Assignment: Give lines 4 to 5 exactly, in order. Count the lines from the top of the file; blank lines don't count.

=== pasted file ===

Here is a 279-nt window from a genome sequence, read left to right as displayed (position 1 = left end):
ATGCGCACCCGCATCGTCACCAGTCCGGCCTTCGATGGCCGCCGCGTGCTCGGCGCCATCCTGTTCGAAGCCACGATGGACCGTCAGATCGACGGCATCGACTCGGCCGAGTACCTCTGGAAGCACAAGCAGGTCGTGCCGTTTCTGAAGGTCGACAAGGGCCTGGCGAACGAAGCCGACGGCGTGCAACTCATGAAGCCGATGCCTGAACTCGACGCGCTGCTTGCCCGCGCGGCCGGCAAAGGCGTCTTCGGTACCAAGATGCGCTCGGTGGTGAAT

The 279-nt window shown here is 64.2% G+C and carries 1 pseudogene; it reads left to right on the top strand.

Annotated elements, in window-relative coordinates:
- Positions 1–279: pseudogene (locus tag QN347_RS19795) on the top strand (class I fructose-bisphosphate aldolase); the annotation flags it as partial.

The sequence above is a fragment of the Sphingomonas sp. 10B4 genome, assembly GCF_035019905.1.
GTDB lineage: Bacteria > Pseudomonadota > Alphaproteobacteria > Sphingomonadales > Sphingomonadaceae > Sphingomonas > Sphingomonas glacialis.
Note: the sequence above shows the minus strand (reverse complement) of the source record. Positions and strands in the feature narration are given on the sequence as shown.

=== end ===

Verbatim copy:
Annotated elements, in window-relative coordinates:
- Positions 1–279: pseudogene (locus tag QN347_RS19795) on the top strand (class I fructose-bisphosphate aldolase); the annotation flags it as partial.